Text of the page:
2012 has marked a year in which television hardware has begun catching up with other forms of entertainment with the heavy influx of “Smart TVs.” Having grown quite popular around the world, with a market penetration of over 40 percent for both China and Western Europe (according to NPD DisplaySearch), Smart TVs have surprisingly stalled in areas like North America at about 20 percent. With such numbers, many believe that Smart TVs aren’t something to be concerned with in the United States. That said, if the history of “smart” technology has anything to teach, it’s that this is very probable to change.
It might be daring to say that you are likely going to end up buying a Smart TV in the next year or two – absolutes usually are – but merely look at the phone in your pocket. Chances are it’s a smartphone. In the past, the iPhone has been referred to as “the invention we never knew we wanted,” and to show context, smartphones currently cover 54.9 percent of the total mobile market! The reason is a combination of simplicity and versatility. Simple touch and swipe controls make it intuitive to use for even the most technology-impaired and they build dramatically upon on our need to communicate with social networking, web access, various applications, and so on. Smartphones have become a part of our everyday life.
Next, take a look at video game technology from the past few years. Though Nintendo still tries to play catch up, Sony and Microsoft have shifted their perspective from developing home “gaming” consoles to developing home “entertainment” consoles. Consumers are wanting to do more with less, and in the case of, say, the highly popular Xbox Live, they can play games, access Facebook, watch movies via Netflix, stream music, and more. Furthermore, video game technology went through a huge boom of motion-based control systems with one of the most “impressive” being the Xbox Kinect. Though complete with voice control functions, the unfortunate truth was that motion and voice controls were relatively ill-received by much of the gaming community after the novelty of the Nintendo Wii wore off. It just wasn’t sophisticated enough to handle rapid, complex gaming functions. However, it did work quite well for simple menus and browsing.
This is where the Smart TV comes into play. Smart TV manufactures are looking to phase out external devices as much as possible to greater incentivize TV purchases. Currently, there are any number of offerings from different television brands too that are working down this road. LG for example, is focusing a bit on the gaming route with “Game World”. This is a portal for accessing and playing popular casual apps, such as Cut the Rope or Plants vs. Zombies, using the company’s “Magic Remote” (think WiiMote for TV). Of course, it hasn’t overlooked core games either with an integration to Gaikai for cloud gaming.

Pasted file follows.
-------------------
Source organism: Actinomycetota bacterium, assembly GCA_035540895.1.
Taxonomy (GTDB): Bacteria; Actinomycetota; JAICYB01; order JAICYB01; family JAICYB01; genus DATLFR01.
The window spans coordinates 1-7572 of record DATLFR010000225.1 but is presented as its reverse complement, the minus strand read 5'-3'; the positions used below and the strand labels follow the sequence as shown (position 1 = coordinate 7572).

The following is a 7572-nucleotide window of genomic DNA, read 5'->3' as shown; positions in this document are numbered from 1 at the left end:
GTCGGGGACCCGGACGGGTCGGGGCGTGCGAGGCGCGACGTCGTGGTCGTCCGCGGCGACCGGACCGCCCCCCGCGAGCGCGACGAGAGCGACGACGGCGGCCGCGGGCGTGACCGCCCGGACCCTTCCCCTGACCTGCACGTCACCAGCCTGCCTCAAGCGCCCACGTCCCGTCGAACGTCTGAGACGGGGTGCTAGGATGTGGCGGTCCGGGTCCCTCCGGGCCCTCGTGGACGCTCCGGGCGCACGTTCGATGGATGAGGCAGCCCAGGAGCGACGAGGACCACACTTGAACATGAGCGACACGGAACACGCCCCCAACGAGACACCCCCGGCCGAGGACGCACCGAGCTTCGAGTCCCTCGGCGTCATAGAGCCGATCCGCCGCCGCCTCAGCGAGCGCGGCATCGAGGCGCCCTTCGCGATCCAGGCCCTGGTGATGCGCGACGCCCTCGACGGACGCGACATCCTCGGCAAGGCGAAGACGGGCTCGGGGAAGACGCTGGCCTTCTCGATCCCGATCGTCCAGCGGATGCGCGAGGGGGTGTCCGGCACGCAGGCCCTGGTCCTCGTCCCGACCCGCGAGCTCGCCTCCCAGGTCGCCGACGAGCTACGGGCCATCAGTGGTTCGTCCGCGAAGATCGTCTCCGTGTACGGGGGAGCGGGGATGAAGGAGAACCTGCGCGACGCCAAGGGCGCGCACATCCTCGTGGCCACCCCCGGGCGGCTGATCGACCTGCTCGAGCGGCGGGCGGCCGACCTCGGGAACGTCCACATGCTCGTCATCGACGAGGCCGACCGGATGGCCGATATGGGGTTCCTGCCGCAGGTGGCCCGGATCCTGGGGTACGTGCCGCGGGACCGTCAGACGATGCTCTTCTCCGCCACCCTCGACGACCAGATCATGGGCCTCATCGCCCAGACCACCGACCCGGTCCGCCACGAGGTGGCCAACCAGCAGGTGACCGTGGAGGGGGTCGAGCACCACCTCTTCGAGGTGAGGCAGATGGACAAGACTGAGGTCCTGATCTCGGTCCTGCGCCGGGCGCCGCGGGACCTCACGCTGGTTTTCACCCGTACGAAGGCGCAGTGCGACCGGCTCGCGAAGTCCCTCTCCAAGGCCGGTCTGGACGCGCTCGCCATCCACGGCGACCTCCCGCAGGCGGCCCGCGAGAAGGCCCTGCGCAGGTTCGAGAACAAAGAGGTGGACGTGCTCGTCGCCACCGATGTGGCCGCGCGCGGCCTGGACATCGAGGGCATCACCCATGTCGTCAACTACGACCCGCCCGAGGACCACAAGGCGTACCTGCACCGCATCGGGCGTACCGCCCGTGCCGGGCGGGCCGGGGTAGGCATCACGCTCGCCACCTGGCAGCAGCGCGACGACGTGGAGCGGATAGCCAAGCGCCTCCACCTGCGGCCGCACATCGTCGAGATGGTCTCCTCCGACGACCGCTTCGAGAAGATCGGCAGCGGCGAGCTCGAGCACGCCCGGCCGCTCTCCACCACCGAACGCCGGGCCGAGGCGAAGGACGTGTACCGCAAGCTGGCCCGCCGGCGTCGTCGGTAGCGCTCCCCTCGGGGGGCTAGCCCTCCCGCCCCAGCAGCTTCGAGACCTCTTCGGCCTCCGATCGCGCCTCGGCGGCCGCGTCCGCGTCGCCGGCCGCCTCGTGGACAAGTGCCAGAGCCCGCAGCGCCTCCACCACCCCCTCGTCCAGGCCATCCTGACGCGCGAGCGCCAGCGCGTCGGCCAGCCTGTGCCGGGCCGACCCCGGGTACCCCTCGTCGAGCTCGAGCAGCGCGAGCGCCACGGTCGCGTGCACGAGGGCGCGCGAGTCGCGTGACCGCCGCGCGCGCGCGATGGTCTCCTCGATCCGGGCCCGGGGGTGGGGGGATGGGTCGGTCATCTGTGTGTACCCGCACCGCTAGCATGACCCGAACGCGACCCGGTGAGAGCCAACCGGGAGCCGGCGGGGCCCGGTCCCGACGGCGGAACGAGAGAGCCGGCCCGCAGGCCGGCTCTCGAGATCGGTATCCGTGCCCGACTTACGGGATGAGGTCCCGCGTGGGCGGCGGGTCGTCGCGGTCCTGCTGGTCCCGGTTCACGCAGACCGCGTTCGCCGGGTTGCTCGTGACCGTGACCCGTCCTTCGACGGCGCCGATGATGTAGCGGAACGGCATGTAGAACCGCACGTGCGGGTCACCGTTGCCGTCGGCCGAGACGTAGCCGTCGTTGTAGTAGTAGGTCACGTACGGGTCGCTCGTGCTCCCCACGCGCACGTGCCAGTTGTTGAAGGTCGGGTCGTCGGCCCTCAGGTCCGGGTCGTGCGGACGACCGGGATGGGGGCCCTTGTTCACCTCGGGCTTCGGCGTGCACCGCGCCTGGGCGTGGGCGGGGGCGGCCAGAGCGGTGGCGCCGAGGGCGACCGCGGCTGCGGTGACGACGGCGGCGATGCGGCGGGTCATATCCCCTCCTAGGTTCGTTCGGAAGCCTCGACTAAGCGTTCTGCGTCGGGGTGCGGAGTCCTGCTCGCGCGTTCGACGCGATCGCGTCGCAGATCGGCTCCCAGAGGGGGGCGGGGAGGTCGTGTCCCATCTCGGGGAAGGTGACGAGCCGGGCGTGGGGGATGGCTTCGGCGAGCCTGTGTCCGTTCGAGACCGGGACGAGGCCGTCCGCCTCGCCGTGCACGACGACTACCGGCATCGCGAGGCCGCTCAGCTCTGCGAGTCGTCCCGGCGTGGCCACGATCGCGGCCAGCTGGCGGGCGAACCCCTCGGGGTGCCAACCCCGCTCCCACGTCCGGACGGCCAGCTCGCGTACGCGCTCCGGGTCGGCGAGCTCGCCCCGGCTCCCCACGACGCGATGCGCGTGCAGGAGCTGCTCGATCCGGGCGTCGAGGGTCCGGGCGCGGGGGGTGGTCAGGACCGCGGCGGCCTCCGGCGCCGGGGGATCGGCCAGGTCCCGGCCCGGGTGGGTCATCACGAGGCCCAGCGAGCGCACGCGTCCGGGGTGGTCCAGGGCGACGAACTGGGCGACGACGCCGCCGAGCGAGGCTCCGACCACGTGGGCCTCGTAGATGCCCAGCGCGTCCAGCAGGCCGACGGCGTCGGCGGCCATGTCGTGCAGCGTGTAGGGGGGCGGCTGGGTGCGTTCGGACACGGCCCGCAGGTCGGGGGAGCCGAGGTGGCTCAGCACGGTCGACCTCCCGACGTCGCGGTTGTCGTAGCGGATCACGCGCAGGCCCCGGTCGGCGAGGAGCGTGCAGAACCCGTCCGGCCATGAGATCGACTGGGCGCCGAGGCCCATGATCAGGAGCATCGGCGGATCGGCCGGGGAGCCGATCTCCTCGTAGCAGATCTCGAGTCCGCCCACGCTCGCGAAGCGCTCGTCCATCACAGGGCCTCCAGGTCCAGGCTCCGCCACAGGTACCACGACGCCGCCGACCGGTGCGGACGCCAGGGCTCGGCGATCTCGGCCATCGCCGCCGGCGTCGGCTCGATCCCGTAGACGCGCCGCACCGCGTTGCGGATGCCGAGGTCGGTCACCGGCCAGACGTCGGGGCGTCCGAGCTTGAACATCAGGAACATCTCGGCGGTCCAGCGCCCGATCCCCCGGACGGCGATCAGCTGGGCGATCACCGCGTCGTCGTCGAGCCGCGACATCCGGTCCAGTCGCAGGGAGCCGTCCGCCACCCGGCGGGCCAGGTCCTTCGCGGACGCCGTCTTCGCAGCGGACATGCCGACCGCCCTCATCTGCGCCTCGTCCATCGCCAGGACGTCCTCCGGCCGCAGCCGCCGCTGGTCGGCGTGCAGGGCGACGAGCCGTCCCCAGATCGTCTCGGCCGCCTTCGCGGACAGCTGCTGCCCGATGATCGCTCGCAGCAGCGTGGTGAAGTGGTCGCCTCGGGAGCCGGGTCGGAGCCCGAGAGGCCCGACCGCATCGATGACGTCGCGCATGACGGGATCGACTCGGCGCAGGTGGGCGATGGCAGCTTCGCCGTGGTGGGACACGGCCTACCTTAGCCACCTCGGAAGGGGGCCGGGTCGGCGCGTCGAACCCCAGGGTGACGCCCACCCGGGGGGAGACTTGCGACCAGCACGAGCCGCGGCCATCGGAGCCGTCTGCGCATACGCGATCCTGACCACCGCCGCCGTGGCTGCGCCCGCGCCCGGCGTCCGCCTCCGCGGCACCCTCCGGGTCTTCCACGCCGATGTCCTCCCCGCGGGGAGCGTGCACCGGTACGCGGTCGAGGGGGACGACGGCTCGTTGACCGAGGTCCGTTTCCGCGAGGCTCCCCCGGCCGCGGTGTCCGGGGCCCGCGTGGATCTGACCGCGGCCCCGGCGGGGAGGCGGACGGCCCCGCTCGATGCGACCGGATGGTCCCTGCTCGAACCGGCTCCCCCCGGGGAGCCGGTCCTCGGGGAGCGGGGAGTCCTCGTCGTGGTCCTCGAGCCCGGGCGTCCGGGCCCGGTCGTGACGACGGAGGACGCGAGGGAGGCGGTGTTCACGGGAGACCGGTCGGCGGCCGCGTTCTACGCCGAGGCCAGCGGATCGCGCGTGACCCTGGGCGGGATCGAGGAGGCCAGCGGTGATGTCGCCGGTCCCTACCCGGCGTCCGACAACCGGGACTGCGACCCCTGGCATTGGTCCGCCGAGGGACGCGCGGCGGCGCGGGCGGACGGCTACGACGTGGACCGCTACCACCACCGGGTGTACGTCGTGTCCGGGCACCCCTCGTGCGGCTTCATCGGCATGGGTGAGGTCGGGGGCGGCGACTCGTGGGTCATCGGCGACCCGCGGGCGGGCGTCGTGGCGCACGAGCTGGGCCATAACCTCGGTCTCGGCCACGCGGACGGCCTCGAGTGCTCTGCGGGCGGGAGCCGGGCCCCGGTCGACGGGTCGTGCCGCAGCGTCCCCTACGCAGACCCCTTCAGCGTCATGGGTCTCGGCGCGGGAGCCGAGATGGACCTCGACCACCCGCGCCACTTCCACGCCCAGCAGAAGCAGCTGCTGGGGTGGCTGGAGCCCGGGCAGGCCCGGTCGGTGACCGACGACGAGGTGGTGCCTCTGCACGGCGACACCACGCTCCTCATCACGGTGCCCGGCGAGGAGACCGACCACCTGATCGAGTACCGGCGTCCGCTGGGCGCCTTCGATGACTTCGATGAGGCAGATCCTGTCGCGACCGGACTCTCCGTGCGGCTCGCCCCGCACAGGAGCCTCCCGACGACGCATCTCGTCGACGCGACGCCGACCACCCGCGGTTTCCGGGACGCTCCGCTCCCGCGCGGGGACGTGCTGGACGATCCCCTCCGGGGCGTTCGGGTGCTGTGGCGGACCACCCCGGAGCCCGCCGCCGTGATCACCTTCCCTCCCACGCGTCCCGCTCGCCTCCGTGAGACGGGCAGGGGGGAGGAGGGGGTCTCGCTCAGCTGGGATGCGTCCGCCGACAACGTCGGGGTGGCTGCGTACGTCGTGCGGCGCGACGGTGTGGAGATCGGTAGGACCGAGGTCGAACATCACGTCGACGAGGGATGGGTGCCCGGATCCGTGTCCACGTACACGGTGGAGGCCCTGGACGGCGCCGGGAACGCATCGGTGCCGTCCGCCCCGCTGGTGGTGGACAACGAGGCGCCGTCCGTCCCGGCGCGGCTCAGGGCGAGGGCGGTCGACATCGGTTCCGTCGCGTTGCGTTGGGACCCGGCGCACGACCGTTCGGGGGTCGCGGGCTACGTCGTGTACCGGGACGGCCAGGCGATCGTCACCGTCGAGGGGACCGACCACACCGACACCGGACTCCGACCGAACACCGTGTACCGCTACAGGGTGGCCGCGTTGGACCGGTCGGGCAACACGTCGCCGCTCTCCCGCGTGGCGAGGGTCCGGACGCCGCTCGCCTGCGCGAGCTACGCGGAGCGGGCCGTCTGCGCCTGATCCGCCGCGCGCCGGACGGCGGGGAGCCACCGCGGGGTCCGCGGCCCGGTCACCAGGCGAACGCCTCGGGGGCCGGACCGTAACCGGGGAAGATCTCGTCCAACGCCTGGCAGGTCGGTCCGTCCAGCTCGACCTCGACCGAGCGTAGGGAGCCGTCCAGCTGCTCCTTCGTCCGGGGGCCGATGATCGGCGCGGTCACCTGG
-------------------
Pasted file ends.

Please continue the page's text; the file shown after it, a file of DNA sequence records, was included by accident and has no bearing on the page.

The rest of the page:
On the other side of the spectrum, Samsung is modeling the Xbox Kinect with its newest series of Smart TVs. Here, the focus is more on gesture and voice control to browse channels, its built in web-hub for applications and functions, and even to turn the TV on and off. Unfortunately, like most similar technologies nowadays, it’s a bit clumsy and doesn’t always detect what the user is trying to do. Even so, it’s a step in the right direction and does fall back on standard remotes and even a touch-based, remote control app for the iPhone.
That integration with a mobile device leads to another important note. According to recent studies from Google, a staggering 90 percent of consumers in the U.S. are viewing entertainment media across multiple devices, including their TV, tablets, smartphones, and PC or laptop. In fact, this is making up about 4.4 hours of media consumption per day. Chances are, you are guilty of this too with the most popular multi-screen tasks being Internet browsing and online shopping. When not simultaneous screen usage, it is dubbed “sequential usage” and follows the following pattern: Consumers see something on television, then start browsing for it on a smartphone or tablet, and then finish that task via their PC. 90 percent of consumers are doing this! That means that as Smart TV technology becomes stronger, the multiscreen usage will be centralized into a single screen.
For many, Smart TVs are still a bit on the expensive side of entertainment, but just like smartphones and game consoles, they will become more affordable. Additionally, quirks in the technology will improve and as these two elements converge, a rapid growth in Smart TV consumption seems only logical. Of course, it’s highly unlikely that Smart TVs will ever phase out some of its mobile and gaming counterparts, but all the same, if you find one in your living room within the next year or so, just remember, we told you so.